Sunday, December 5, 2010

Vlad Tepes

The Historical Dracula on Film
Part I:  Vlad Tepes (1979)

Having just finished reading the out of print Vlad: The Last Confession by C.C. Humphreys (the same author of the Sharpe's-like Jack Absolute series) a few weeks back, I decided to take a look at some of the films that discard the vampire myth and focus on the historical figure of Vlad the Impaler.

Vlad Tepes is a Romanian film released in 1979 starring Stefan Sileanu and directed by Doru Nastase.  Being a film about the historical Dracula, you might imagine a bloody affair full of impalings and battles.  What you get here is a film that tries to be an epic and a tale of political intrigue in the 15th century. 

The film opens in 1456 when Mehmet II, sultan of the Ottoman Empire, decides the time is right to conquer Wallachia, and a brief and rather poorly staged battle, in which Vlad becomes voivode, or prince, of Wallachia by an act of treason from a member of the opposing forces.  I'm sure you can guess the traitor's fate.

Vlad meets with the boyars, or noblemen.  The country has fallen into a state of fear as the roads are not safe to travel while the boyars line their own pockets with gold.  It is here that Vlad makes his policy.  Trade is regulated to bring prosperity to the land and all prisoners are to be set free, their crimes forgiven.  Justice will be the same for all class of men - impalement.  The boyars see that their time is running out and begin plotting Vlad's downfall.

The story (and all the plotting) progresses and the film begins to show us interpretations of some the legends surrounding Vlad the Impaler.  There is a story of how Vlad placed a golden goblet by the public drinking well in a local town.  The cup was available for all to use, but was never stolen as there was only one punishment for breaking the law.  This exact story is not featured in the film, but a version of it is.
All the cripples, beggars and thieves are invited to a great feast.  When they arrive they are treated to the best foods and wines.  Vlad has the windows and doors sealed and the tavern is burned. 

The boyars begin to spread rumors and horror stories that Vlad impales innocent women and children while feasting amongst their corpses.  The rumors and plotting spread and now his own men begin their own plotting.

It is Vlad's main purpose to free his people from the Ottoman Turks who are invading his land.  Vlad and his men disguise themselves in Turkish dress and attack their castles along the Danube and are victorious, yet the plotting continues.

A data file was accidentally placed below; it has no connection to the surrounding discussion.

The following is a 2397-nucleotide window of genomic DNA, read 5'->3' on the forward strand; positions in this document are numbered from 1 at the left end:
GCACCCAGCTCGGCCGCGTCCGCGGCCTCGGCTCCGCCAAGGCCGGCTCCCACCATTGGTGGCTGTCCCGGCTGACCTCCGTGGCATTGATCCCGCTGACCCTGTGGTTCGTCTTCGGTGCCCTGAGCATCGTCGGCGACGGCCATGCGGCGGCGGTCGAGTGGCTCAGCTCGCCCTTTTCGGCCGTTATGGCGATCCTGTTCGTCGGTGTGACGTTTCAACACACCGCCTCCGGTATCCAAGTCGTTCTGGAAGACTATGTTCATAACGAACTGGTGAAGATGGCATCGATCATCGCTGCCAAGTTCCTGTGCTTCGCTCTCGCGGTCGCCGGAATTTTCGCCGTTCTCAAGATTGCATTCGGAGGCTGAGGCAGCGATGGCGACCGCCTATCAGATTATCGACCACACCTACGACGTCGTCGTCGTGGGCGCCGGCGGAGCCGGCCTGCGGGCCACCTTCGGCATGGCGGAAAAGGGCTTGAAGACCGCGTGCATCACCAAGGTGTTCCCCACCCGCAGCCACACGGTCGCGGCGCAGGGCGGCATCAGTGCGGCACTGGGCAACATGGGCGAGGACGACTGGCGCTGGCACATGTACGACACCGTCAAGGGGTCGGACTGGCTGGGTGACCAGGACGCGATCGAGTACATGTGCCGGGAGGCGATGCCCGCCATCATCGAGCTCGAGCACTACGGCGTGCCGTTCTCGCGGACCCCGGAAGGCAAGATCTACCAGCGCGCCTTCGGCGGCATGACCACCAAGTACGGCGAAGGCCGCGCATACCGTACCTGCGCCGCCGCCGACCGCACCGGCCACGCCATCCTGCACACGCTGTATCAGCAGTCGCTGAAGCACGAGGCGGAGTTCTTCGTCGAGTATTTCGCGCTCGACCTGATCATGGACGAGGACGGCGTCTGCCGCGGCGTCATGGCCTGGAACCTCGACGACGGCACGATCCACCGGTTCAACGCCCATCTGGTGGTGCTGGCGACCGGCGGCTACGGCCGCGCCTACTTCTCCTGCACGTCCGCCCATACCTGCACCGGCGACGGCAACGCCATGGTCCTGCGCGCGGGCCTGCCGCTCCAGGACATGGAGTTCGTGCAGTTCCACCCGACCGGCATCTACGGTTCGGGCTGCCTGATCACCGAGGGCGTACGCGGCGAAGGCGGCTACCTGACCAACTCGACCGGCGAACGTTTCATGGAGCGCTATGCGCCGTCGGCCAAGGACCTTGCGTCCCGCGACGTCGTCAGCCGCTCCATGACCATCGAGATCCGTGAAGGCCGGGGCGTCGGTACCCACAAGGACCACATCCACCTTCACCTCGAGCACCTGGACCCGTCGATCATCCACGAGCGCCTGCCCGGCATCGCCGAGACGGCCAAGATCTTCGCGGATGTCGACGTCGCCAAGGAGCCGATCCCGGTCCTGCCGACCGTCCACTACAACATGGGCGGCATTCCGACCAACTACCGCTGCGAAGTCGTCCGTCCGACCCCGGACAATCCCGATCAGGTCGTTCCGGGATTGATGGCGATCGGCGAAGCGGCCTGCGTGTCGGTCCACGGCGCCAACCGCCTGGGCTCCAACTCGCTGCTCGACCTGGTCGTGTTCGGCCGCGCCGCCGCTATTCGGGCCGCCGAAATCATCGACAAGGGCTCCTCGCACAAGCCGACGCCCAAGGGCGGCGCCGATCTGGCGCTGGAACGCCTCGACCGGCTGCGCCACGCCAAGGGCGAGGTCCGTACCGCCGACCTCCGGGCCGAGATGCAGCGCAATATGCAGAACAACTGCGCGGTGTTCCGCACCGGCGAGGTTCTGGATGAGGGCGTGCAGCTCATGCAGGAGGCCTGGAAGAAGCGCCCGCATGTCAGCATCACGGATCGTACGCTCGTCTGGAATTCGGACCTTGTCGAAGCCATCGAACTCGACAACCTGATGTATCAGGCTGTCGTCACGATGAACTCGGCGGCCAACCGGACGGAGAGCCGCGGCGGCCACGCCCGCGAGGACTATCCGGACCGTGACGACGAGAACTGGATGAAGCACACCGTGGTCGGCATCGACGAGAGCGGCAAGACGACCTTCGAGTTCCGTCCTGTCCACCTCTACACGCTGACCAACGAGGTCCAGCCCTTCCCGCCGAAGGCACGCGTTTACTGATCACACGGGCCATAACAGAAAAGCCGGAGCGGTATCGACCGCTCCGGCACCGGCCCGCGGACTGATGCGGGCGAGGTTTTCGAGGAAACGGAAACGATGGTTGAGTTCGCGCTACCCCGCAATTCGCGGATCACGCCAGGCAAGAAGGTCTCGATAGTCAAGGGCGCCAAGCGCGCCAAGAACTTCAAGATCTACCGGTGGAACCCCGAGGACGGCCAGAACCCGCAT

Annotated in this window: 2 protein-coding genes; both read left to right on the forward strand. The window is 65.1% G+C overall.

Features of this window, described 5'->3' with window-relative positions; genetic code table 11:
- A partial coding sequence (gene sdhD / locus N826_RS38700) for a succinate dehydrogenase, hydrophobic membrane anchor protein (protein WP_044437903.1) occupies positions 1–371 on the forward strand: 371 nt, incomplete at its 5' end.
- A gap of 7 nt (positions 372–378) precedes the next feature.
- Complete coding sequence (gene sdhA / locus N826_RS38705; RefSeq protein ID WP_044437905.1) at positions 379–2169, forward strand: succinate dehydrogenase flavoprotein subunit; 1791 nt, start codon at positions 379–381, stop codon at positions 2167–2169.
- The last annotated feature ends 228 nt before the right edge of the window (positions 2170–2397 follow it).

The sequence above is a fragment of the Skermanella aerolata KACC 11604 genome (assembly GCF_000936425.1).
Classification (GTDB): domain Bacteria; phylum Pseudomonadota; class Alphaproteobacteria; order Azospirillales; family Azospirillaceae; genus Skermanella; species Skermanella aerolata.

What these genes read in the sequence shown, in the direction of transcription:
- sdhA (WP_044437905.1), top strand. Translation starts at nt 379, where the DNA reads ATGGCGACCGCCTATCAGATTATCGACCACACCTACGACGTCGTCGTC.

This movie sure does have an overabundance of plotting, counter plotting and scheming going on in it. 

Mehmet sends ambassadors to Wallachia in a futile attempt to make peace.  The Turks refuse to remove their turbans in Vlad's presence and he has them nailed to their heads so they can never offend Allah by removing them. 

Radu, Vlad's brother and Mehmet's hostage (and lover?), cross the Danube to place Radu on the Wallachian throne.  They find that all the wells have been poisoned and the land devastated.  There is no refuge for the advancing Turkish forces.  Remember, an army marches on its stomach. 

As Mehmet approaches the city of Targoviste, he is confronted with a horrible sight - an entire forest of impaled men.  At it's center, a stake reserved for himself.  In a daring night raid, Vlad infiltrates the sultan's camp in an attempt to assassinate him and end the war.  The plan doesn't succeed, but it does convince the sultan that he cannot defeat such a man and decides to retreat.

Did I mention there was political plotting in this film?  Unbeknownst to us, Radu has been doing some plotting of his own and has captured the wives and children of the boyars.  He confronts Vlad's forces and delivers an ultimatum that if they all denounce Vlad and accept Radu as voivode, their families will be spared and Mehmet will not conquer Wallachia.  Vlad tells his men that he will pretend to flee, but will return to Targoviste, kill Radu and re-claim the throne.

I hope you didn't think that the boyars have stopped plotting, because they have devised a new scheme.  They will forge letters from Vlad to Mehmet giving Wallachia to the Ottoman Turks and vowing to help them to take Hungary.  The letters are sent to the Hungarian king as Vlad is on his own way there to raise their aid in attacking Radu.  Upon his arrival, he is arrested and the film abruptly ends with text telling us that Vlad spent the next 12 years a prisoner, took back the throne of Wallachia in 1476, reigned for two months and was then killed. 

The film does a pretty good job at telling the story of the historical Dracula, or at least what I can remember from the the few books I've read on the subject.  When you watch a film about Vlad the Impaler, you have certain set of expectations.  I find it surprising that there is so little impalement in this movie.  You never see Vlad personally do any acts of violence, accept during the three battle scenes.  Come to think of it, you don't actually see any of the things that come to mind when you think of Vlad Dracula. I was not expecting a political pot-boiler, but it wasn't bad. 

It might have helped if I was able to watch the uncut version.  The full 2:14 minute version is available on a Romanian DVD (where the screenshots came from), but there are no English language options or subtitles.  The poor quality gray market version I watched clocks in at 1:42, but it does have English subtitles.

The acting was good, especially Stefan Sileanu as the title character; the sets and locations are adequate; the fight choreography is laughable; and the plot is confusing (at least in the cut version).  The movie tries too hard, and ultimately doesn't pull it off.  This one is little more than a curiosity.

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